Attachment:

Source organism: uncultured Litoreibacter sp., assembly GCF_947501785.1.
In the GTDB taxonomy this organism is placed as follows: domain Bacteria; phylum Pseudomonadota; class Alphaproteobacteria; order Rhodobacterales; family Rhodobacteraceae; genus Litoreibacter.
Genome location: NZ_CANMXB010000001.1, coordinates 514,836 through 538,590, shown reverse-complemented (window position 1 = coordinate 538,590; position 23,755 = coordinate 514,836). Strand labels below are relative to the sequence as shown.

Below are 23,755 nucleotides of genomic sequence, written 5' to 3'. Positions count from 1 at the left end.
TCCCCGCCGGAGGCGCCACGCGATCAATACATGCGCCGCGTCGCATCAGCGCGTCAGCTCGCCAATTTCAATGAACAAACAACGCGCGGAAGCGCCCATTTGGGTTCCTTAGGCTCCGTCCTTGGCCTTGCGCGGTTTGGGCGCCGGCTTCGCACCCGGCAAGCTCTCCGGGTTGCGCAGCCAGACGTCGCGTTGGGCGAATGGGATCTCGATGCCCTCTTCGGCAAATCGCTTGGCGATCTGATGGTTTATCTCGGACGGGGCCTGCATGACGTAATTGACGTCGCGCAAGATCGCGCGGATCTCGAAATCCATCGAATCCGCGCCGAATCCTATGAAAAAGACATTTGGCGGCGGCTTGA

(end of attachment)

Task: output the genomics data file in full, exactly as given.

Source organism: uncultured Litoreibacter sp., assembly GCF_947501785.1.
In the GTDB taxonomy this organism is placed as follows: domain Bacteria; phylum Pseudomonadota; class Alphaproteobacteria; order Rhodobacterales; family Rhodobacteraceae; genus Litoreibacter.
Genome location: NZ_CANMXB010000001.1, coordinates 514,836 through 538,590, shown reverse-complemented (window position 1 = coordinate 538,590; position 23,755 = coordinate 514,836). Strand labels below are relative to the sequence as shown.

Below are 23,755 nucleotides of genomic sequence, written 5' to 3'. Positions count from 1 at the left end.
TCCCCGCCGGAGGCGCCACGCGATCAATACATGCGCCGCGTCGCATCAGCGCGTCAGCTCGCCAATTTCAATGAACAAACAACGCGCGGAAGCGCCCATTTGGGTTCCTTAGGCTCCGTCCTTGGCCTTGCGCGGTTTGGGCGCCGGCTTCGCACCCGGCAAGCTCTCCGGGTTGCGCAGCCAGACGTCGCGTTGGGCGAATGGGATCTCGATGCCCTCTTCGGCAAATCGCTTGGCGATCTGATGGTTTATCTCGGACGGGGCCTGCATGACGTAATTGACGTCGCGCAAGATCGCGCGGATCTCGAAATCCATCGAATCCGCGCCGAATCCTATGAAAAAGACATTTGGCGGCGGCTTGA